Your Cheat Sheet For Buying and Eating Every Common Green
By Jenn Louis and Kate Dwyer. Photos by: Peden + Munk and Ed Anderson.
This guide is adapted from The Book of Greens: A Cook's Compendium, by Jenn Louis, a James Beard-nominated chef based in Portland, Oregon. It includes all the greens you're likely to find at your local farmers' market and a few less common varieties, plus tasting notes from the Bon Appétit test kitchen.
Americans live in the land of farmers’ markets—really good ones at that. It’s exciting to see how many varieties of vegetables, including greens, are now available, but sometimes, the sheer number of choices is overwhelming. How do you decide between sorrel and mâche when you don't know what the heck they are? Instead of getting adventurous, most of us stick with our old standbys—lettuce, spinach, cabbage, and kale—because if you decide to buy a new green, you need to learn how to cook it. Too many friends and customers have asked me, “I bought X, what do I do with it?” Or, “I bought something new, cooked it, and it didn’t work out…” As a lover of greens, I wanted to share what I know.
Here’s the deal: greens should be a key part of every meal. They’re packed with nutrients, inexpensive to grow, and span a broad range of flavors and textures. Of course, they are superdelicious, too. Use this guide as your inspiration to make a fresh start in your home kitchen with greens. As my old sous chef used to say: “Green means go, baby! Green means go!”
This salad green may be common today, but, in ancient Rome, where it was first cultivated, arugula was known as an aphrodisiac. Its strong, pungent, peppery flavor—in sharp contrast to its delicate texture—makes it clear why arugula was once deemed so powerful. Whether they call it rocket, rucola, roquette, ruchetta, or Italian cress, this “ordinary” salad green is incredibly versatile. It's added to pastas in Italy, tossed with boiled potatoes or into soups in eastern Europe, and mixed into omelets in the eastern Mediterranean.
Key nutrients: Vitamins A, B, C, and K; potassium, zinc, copper, iron, calcium, phosphorus, manganese, protein, and dietary fiber.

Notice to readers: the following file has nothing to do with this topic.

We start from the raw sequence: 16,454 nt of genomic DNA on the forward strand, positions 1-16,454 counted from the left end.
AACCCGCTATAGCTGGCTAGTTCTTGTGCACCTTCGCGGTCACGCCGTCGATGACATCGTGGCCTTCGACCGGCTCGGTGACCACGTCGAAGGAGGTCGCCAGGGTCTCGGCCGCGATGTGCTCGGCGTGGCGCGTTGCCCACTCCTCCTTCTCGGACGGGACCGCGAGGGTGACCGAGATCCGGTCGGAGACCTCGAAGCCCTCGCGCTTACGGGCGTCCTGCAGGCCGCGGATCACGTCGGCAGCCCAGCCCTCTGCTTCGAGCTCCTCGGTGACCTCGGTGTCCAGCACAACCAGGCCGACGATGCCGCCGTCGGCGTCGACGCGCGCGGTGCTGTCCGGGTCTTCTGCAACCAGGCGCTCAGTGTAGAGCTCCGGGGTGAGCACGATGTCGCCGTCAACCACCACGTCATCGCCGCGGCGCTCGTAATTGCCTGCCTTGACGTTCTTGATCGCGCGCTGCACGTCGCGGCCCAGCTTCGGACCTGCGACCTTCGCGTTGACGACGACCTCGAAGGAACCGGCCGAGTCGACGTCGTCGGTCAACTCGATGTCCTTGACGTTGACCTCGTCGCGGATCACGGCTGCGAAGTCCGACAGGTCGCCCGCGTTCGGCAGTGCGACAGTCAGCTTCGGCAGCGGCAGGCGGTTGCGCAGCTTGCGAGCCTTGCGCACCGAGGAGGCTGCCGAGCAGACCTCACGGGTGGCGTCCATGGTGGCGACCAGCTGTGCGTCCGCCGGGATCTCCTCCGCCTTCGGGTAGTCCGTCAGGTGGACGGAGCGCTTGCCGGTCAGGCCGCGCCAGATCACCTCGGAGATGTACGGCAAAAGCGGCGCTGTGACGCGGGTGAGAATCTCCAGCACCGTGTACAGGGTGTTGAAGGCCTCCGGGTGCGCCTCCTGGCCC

Tasting notes: Not only does Italian rustica arugula look sharper with its spiked edges, its flavor is more intensely peppery, says BA senior food editor Andy Baraghani. On the other hand, French arugula (identifiable by its rounded edges) is softer in the mouth with less of a lingering aftertaste.
Season: Late spring to early fall
More Arugula: How to Buy, Store, and Cook Arugula in Season in June
Choy translates to “vegetable” in Chinese. The global embrace of Chinese cuisine has popularized its star—bok choy—while other varieties have been trickling into Asian groceries across the United States. Asians, like Europeans, have a tradition of purchasing food on a daily basis to consume it, so choys in Asian markets tend to have great turnaround, meaning they are particularly fresh and meant to be eaten right away.
Key nutrients: Vitamins A and C, potassium, and beta-carotene
Tasting notes: Clean, crunchy, vegetal
Season: Spring to fall
Some people have issues with broccoli rabe, aka raab, rabe, or rapini, because of its intense bitterness. But, here’s a tip: The fresher it is, the less bitter it will taste, so search it out in farmers’ markets instead of grocery stores. Blanching before cooking will reduce its pungency as well. Broccoli rabe is also called Italian turnip, which is actually a more accurate name, as it is botanically much closer to turnips than it is to broccoli—like first cousins versus third cousins thrice removed—though they all belong to the big Brassicaceae family.
This staple in southern Italian cuisine appeared in cookbooks as early as the fourteenth century, and it’s wildly popular in Portugal, Spain, and China. Broccoli rabe is high in fiber, known to aid digestion, and fights inflammation due to its high folate content.
Key nutrients: Vitamins A, C, and K and of potassium and manganese.
Tasting notes:"Bitter to the point at which the aftertaste has a long finish," says Baraghani.
Season: Fall through spring
More Broccoli Rabe: We’re Not Bitter About These 11 Broccoli Rabe Recipes
Often described as “mini cabbages,” Brussels sprouts pack a lot of flavor in their tiny heads. They have the unfortunate reputation of emitting a foul odor during preparation—partly undeserved because the sprouts tend to reek only when cooked too long. Cooking at a high heat along with fat, salt, and acid will cut the bitterness, Baraghani says.
Key nutrients: Vitamins B, C, and K; beta-carotene, iron, magnesium, and dietary fiber.
Tasting notes: Sharp with notes of mustard
Season: Late summer through winter
More Brussels Sprouts: 25 Brussels Sprouts Recipes for Roasts, Salads, Kimchi, Salads, and More